That behavior represents the conclusion that the Palestinian Authority (PA) is not ready to make peace. It seems quite reasonable to posit that Obama has reached the same conclusion as the one Romney articulated.
To begin with, remember there are two Palestinian leaderships today. Hamas is openly against peace, though a surprising number of people seem to forget that periodically. The PA is genuinely, relatively more moderate — a factor that has some benefits — and certainly far more subtle. But on this issue the bottom line is precisely the same.
Why doesn’t the PA want a real, lasting peace? For a lot of reasons. Much, not all but probably 90 percent, of the leadership still believes that they should and will take power in all of the land from the Jordan River to the Mediterranean. Even though they know that Israel is not likely to go away easily or even at all, they hope that something will turn up.
Beyond that, they know that their colleagues and even rivals will use any sign of compromise — the kind of behavior needed to end the conflict in a treaty — as evidence of treason. Their career will be finished and their life might be in danger. Sure, PA “president” Mahmoud Abbas might tell a small meeting of Jews that Israel is here to stay but when it leaks into the press and provokes great anger among the other leaders, he passionately denies it. He certainly isn’t going to embody it in a document that would be simultaneously peace treaty and his own death warrant.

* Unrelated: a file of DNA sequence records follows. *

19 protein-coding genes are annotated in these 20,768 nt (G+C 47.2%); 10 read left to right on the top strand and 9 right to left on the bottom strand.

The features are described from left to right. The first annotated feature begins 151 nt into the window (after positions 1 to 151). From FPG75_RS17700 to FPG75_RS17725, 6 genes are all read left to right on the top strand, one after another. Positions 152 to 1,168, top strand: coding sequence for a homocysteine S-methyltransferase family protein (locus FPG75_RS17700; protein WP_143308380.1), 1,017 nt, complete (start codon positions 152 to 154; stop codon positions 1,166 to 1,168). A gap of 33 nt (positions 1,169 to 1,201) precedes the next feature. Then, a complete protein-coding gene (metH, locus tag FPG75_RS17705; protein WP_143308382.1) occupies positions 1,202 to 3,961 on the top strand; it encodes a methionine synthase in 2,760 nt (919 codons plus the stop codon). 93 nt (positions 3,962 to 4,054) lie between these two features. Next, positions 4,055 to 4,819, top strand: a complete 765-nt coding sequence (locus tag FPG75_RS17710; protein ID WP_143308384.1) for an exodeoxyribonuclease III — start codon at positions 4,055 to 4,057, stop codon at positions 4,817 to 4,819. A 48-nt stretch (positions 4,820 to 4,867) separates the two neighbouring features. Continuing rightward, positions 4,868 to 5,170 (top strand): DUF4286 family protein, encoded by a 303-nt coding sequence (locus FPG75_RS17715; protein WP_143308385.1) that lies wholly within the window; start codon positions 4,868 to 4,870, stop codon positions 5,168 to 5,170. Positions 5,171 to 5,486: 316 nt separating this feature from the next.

Third, the Palestinian leaders know that they have inflamed their people for decades and spoken endlessly of the evil perfidy of the Jews and the inevitability of total victory. Palestinian public opinion won’t sustain real compromise and the acceptance of Israel as a neighbor. The PA’s own television, radio, newspapers, leaders’ speeches, schools, and mosque sermons by its appointed prayer leaders repeat the hard line every day, indeed every hour.
I have written hundreds of pages of books and articles on the details of this issue. Space is insufficient here, but please consider this one example. Barack Obama took office in January 2009 as the most pro-Palestinian president in U.S. history. He offered to give the Palestinians the most and Israel the least. It was a dream situation if the PA and Palestinians wanted to make peace on the best possible terms.
Yet what happened? The PA leadership shafted Obama. When Abbas arrived in Washington for their first meeting, he made clear in a Washington Post interview that he had no intention of negotiating and reaching a deal. When Obama announced in late 2010 that he was about to launch intensive negotiations at Camp David, Abbas refused the invitation. And when Obama pressed Israel into an unprecedented nine-month-long construction freeze on the West Bank, the PA refused to talk at all until just before the expiration of that period, and then only to demand an extension.
So, of course, Romney was correct in what he said. Indeed, he was merely stating the obvious. In the current upside-down era, telling the truth is heresy, or at least there are powerful establishment figures who try to make it seem so.
What’s most important here, though, is not just this specific statement or this particular issue but a basic principle absolutely vital to the survival of the United States: If we are barred from recognizing the nature of our problems we will surely find no solutions.
Thumbnail image courtesy shutterstock / albund